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Quotes & Sources

Roman Catholic Church : “Preservation of the environment, promotion of sustainable development and particular attention to climate change are matters of grave concern for the entire human family.” Pope Benedict XVI. Letter of His Holiness Benedict XVI to the Ecumenical Patriarch of Constantinople on the Occasion of the Seventh Symposium of the Religion, Science, and the Environment Movement. September 1, 2007. http://www.vatican.va/holy_father/benedict_xvi/letters/2007/documents/hf_ben-xvi_let_20070901_symposium-environment_en.html

American Baptist Churches, USA: “As people of faith and spirituality we are deeply concerned about the effects of climate change ravaging our planet, and we are compelled by our traditions and collective conscience to take action together.” American Baptist Churches USA. “Call to Action.” 2012. http://www.abc-usa.org/Resources/AmericanBaptistNewsService/tabid/79/articleType/ArticleView/articleId/421/American-Baptist-Leaders-Endorse-Interfaith-Call-to-Action.aspx

United Methodist Church: We acknowledge the global impact of humanity’s disregard for God’s creation. Rampant industrialization and the corresponding increase in the use of fossil fuels have led to a buildup of pollutants in the earth’s atmosphere. These “greenhouse gas” emissions threaten to alter dramatically the earth’s climate for generations to come with severe environmental, economic, and social implications. The adverse impacts of global climate change disproportionately affect individuals and nations least responsible for the emissions. We therefore support efforts of all governments to require mandatory reductions in greenhouse gas emissions and call on individuals, congregations, businesses, industries, and communities to reduce their emissions.” “The Social Principles: Paragraph 160.I.D,” The Book of Discipline of The United Methodist Church 2008, Nashville: Abingdon Press (2008).


Evangelical Lutheran Church of America: “The earth is a planet of beauty and abundance; the earth system is wonderfully intricate and incredibly complex. But today living creatures, and the air, soil, and water that support them, face unprecedented threats. Many threats are global; most stem directly from human activity. Our current practices may so alter the living world that it will be unable to sustain life in the manner we know.” Evangelical Lutheran Church In America. “Environment, Caring for Creation: Vision, Hope, and Justice.” 1993. http://www.elca.org/What-We-Believe/Social-Issues/Social-Statements/Environment.aspx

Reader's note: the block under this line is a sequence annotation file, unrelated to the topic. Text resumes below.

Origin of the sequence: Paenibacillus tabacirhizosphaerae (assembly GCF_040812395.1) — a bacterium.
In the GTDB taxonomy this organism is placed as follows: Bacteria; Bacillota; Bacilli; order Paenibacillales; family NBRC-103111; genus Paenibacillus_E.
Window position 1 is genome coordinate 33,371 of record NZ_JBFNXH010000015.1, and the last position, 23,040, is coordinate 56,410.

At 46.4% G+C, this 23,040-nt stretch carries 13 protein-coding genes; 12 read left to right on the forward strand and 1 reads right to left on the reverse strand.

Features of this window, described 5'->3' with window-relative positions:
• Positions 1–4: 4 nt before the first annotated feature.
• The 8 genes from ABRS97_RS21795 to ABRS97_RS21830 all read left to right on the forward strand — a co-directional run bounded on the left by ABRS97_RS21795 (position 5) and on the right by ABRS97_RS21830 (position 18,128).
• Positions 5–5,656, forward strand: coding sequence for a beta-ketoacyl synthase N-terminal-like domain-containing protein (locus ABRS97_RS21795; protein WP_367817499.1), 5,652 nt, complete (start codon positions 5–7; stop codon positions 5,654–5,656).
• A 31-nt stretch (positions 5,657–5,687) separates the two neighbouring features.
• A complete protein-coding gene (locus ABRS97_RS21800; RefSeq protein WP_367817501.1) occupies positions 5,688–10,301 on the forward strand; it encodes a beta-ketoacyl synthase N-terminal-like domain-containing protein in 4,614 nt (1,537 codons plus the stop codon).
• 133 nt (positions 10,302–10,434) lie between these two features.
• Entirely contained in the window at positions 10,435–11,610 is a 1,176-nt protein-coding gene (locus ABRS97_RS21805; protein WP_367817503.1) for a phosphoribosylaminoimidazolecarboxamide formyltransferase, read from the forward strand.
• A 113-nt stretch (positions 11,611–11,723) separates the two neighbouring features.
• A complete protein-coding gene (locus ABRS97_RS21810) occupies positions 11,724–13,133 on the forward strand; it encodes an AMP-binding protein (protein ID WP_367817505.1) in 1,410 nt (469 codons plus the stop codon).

Presbyterian Church (USA): “Ozone depletion and global warming have risen rapidly to head the list of concerns about the future of creation. They are significantly different from other problems in several respects. They have to do with global problems that lie ahead and cannot now be measured. No place on earth will be unaffected, however. Without united action worldwide, no nation can do much about global warming and ozone depletion.” Presbyterian Church USA. “Statement on Global Climate Change.” 1990. http://www.webofcreation.org/ncc/statements/pcusa.html


The Episcopal Church: The mounting urgency of our environmental crisis challenges us at this time to confess “our self-indulgent appetites and ways,” “our waste and pollution of God’s creation,” and “our lack of concern for those who come after us” (Ash Wednesday Liturgy, Book of Common Prayer, p. 268). It also challenges us to amend our lives and to work for environmental justice and for more environmentally sustainable practices.” The Episcopal Church Office of Public Affairs. “Episcopal Church House of Bishops issues A Pastoral Teaching”2011. http://www.episcopalchurch.org/notice/episcopal-church-house-bishops-issues-pastoral-teaching


Judaism (Statement issued by the Jewish Council of Public Affairs, which is comprised of member agencies including those groups that represent the main branches of Judaism (Reform, Conservative, Orthodox, and Reconstructionist): “The need to transform the world’s energy economy while addressing global climate change is not only a religious and moral imperative, it is a strategy for security and survival.” Coalition of Energy and Jewish Life. 2012. http://coejl.org/jecc/


The Church of Jesus Christ of Latter-Day Saints (Mormon): No statement found.


Islamic Sects: No statement found.